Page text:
“We want a project that mitigates the damage that I-35 has done, reconnects Austin and eliminates the highway as a, as a barrier,” Vela said.

Community advocacy groups like Rethink35 and Reconnect Austin have long fought against the expansion, calling for a “community-style boulevard” that minimizes the project’s footprint and prioritizes mass transit and east-west connectivity.

Adam Greenfield, executive director of Rethink35, told KXAN in September the city’s cap and stitch component was a positive design element, but said there are still significant environmental and socio-cultural impacts from the expansion effort.

“Cap and stitch is a band-aid on top of a massively damaging, what would be a massively damaging highway expansion,” he said. “Certainly, a little park or two on top of the highway is slightly better than nothing, but cap and stitch is not good enough.”

The physical costs of expansion

Should TxDOT move forward with the proposed project version earmarked in the EIS draft, 107 businesses, homes and other properties would be displaced.

Stars Cafe, a 24-hour diner located at I-35 and East 31st Street, has been open to the public since 1966. It is one of the more than 100 properties slated for displacement.

“A plan like this would put us out of business and make us have to move…. We have to figure that next step out,” manager Jetara Robertson told KXAN, adding: “As somebody who grew up here in Austin, you know, you hate to see the things that have been here for a while starting to go away.”

Among the 100-plus properties marked are eight businesses specifically noted in the EIS draft as serving non-white, Spanish speaking and/or lower-income populations.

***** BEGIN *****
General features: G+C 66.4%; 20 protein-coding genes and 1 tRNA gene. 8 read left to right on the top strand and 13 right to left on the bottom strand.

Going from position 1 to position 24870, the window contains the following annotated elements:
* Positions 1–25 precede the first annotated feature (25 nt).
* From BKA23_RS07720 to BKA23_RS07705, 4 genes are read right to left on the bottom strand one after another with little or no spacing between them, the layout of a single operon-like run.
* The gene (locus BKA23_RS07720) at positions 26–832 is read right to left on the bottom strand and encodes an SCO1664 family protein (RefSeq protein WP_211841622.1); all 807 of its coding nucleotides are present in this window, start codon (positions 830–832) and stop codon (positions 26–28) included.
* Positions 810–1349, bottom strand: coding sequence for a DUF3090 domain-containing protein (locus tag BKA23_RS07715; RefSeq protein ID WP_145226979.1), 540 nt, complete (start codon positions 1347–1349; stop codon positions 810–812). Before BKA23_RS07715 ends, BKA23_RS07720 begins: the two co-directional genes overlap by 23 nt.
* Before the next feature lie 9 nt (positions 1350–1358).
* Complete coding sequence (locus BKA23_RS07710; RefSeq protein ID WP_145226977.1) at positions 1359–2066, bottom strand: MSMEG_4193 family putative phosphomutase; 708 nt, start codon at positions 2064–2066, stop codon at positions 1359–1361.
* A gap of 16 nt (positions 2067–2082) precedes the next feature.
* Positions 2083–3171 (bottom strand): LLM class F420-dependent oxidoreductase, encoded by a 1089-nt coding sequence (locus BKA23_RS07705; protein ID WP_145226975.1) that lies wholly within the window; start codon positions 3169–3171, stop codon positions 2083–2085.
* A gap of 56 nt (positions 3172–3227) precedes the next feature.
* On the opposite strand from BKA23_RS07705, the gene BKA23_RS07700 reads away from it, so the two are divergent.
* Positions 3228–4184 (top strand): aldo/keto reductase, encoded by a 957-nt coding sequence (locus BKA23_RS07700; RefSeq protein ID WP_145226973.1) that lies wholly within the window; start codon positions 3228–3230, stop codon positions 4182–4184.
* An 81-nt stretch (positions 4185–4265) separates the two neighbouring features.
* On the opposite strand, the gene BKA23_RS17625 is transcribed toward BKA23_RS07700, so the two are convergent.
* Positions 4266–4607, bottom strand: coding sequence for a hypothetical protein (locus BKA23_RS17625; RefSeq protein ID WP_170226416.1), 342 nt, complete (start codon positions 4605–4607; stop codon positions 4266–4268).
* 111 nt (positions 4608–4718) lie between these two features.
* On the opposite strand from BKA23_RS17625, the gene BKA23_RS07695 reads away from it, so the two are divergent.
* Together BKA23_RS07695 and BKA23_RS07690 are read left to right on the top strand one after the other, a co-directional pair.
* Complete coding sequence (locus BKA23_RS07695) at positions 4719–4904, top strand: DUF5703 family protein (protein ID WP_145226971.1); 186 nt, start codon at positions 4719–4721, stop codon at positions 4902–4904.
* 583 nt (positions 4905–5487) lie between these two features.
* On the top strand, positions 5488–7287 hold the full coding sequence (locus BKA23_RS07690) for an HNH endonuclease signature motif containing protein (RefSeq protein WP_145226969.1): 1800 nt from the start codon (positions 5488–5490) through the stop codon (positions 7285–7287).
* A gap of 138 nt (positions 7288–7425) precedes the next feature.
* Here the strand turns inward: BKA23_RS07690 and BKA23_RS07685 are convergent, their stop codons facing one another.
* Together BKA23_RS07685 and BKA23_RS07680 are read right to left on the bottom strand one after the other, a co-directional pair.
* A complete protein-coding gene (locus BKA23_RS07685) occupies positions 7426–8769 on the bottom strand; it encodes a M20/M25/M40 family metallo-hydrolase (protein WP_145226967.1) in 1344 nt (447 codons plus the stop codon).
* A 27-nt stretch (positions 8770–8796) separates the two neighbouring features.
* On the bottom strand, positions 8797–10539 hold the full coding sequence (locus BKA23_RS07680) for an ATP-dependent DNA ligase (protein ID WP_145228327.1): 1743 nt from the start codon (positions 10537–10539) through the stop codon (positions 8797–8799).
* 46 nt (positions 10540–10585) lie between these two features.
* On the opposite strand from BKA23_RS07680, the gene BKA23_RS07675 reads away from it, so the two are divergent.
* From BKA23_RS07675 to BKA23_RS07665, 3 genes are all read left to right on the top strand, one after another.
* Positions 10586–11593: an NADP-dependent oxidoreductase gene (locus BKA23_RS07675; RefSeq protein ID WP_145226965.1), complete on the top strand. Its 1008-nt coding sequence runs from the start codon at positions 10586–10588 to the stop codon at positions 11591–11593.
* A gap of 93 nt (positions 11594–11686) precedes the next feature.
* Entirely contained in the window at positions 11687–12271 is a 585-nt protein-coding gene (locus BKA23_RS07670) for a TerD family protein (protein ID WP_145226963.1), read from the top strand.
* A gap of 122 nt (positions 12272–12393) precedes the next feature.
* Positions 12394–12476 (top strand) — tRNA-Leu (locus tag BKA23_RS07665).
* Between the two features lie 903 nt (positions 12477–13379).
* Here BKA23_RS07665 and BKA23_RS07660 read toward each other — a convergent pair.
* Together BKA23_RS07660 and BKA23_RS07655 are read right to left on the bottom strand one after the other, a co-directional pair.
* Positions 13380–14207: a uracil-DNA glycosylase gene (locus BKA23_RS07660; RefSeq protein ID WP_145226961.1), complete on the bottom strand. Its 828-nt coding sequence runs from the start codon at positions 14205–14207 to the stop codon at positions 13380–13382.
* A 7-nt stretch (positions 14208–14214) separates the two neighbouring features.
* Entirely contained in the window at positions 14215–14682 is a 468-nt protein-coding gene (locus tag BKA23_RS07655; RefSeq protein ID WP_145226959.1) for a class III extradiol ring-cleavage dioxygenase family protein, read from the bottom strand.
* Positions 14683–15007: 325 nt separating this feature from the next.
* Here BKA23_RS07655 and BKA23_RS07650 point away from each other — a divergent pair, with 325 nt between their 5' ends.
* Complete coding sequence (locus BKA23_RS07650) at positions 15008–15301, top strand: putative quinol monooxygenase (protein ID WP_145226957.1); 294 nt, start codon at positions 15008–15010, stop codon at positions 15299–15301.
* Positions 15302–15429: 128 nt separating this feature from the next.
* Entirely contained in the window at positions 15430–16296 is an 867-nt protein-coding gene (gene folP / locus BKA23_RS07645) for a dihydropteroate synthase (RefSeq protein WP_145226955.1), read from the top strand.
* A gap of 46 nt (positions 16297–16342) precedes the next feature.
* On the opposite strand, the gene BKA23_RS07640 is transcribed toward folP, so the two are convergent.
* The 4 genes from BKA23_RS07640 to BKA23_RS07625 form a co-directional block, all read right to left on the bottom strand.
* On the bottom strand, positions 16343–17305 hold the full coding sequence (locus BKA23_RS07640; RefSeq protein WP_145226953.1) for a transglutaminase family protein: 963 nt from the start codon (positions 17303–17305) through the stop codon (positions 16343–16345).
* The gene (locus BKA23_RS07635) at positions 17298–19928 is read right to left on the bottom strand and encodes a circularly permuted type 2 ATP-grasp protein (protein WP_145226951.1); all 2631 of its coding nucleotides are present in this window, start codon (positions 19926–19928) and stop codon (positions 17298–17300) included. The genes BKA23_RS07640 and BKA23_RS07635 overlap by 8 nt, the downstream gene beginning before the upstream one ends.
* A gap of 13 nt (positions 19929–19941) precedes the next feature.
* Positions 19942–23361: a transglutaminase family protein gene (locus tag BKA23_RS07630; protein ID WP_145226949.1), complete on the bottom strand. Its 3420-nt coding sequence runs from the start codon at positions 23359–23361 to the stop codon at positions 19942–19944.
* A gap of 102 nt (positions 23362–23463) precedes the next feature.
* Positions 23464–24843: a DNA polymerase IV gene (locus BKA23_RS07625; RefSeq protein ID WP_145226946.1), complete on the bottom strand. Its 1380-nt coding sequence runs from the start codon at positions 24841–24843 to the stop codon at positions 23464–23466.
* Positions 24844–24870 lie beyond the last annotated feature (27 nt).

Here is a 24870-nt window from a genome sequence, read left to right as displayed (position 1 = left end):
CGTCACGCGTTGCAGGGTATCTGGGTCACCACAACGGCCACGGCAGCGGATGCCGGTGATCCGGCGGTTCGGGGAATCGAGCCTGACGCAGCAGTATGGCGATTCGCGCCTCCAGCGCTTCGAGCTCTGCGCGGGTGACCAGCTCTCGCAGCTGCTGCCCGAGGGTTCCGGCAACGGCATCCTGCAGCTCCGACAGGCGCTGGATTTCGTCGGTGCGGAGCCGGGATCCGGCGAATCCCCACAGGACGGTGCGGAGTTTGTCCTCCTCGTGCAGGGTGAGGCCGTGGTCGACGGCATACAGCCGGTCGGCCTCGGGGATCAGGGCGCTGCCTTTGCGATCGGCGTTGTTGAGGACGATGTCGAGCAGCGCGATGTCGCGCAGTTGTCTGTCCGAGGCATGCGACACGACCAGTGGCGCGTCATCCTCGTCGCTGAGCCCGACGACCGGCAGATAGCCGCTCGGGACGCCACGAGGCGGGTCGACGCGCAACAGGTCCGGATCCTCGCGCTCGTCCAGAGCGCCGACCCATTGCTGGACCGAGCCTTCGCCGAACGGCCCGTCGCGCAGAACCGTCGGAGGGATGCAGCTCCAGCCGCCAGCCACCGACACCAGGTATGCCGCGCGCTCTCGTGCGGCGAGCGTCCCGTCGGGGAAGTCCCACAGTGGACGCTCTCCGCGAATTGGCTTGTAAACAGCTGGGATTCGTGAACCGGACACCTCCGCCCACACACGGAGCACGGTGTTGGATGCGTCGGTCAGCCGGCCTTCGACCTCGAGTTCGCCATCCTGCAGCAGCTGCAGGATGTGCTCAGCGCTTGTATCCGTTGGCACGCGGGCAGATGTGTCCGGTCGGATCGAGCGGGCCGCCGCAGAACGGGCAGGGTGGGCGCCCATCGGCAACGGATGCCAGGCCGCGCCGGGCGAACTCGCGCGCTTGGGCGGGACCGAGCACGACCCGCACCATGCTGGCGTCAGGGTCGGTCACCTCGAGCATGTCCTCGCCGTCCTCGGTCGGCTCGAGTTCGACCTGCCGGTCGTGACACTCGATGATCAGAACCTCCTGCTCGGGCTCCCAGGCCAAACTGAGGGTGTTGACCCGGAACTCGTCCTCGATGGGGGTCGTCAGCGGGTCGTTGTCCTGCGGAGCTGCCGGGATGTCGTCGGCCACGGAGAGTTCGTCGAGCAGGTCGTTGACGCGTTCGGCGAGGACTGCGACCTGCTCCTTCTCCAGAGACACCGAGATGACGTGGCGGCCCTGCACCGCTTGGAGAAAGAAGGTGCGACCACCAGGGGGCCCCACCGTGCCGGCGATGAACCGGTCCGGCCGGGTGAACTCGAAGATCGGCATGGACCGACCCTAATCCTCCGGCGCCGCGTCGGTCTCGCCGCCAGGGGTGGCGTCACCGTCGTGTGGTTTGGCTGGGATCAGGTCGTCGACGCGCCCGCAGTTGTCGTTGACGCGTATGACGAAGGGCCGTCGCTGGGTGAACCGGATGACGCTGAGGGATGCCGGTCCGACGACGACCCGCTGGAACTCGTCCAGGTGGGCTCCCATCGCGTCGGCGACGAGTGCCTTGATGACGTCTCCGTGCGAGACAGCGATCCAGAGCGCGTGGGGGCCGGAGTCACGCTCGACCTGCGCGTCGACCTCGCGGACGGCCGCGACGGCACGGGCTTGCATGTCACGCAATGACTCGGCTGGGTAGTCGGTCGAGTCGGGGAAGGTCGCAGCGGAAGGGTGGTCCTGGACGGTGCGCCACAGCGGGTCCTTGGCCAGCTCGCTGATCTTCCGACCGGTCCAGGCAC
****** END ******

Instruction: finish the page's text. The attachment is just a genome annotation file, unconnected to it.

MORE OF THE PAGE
• CommUnityCare: David Powell Health Center: specializes in the treatment of HIV and AIDs, providing services to lower-income populations or people who are uninsured
  • CommUnityCare: Hancock Walk-In Care: provides medical services to the general public, lower-income populations or those without medical insurance
  • Pediatric Healthcare: children-centered medical care, located in the Austin Medical Building
  • Dr. Emilio Torres: obstetrician and gynecologist serving children
  • Escuelita del Alma: Spanish immersion preschool comprising two commercial parcels
  • Jimmy’s Barbershop: barber services for Black and African American community members
  • Hector’s Barbershop: Spanish-speaking barbershop
  • The BL Barbershop: barber services for Black and African American community members

Jimmy Baltierra, owner of Jimmy’s Barbershop, had been cutting hair for about ten years before finally opening up his own shop in 2021. Baltierra said he didn’t even know his business was in the possible displacement path until KXAN reached out to them in early January.

Since then, TxDOT officials said they’ve been in contact with all properties flagged for displacement. But still, Donny Rivera, a barber at Jimmy’s, expressed disappointment in what this means for business and their clientele.

“I feel real disappointed about that,” Rivera told KXAN. “I wouldn’t know where to start off at. It’s such a good spot, and it’s right off 35. And it’s easy to find us. And I wouldn’t know what to do or where we would restart at.”

TxDOT officials said the agency would help provide “advanced relocation assistance for selected properties to minimize impacts to underserved communities.” They added federal rules that allow the department to offer rental assistance to people, but not businesses.

However, the agency noted in its EIS draft that both people and businesses will likely “find it difficult to relocate in the same neighborhood or general area due to increasing housing and real estate prices.”

Next steps and how to get involved

TxDOT is hosting a public engagement and comment period through March 7. Members of the public can review and submit feedback regarding the EIS draft and the proposed project at large.

The federal government ultimately must review and approve the EIS draft for the project to proceed.

From there, TxDOT will announce a finalized decision on the project design and scope in August, with an anticipated construction start date in mid-2024.

The $4.5 billion project is expected to take eight years to complete and is estimated to finish by 2033.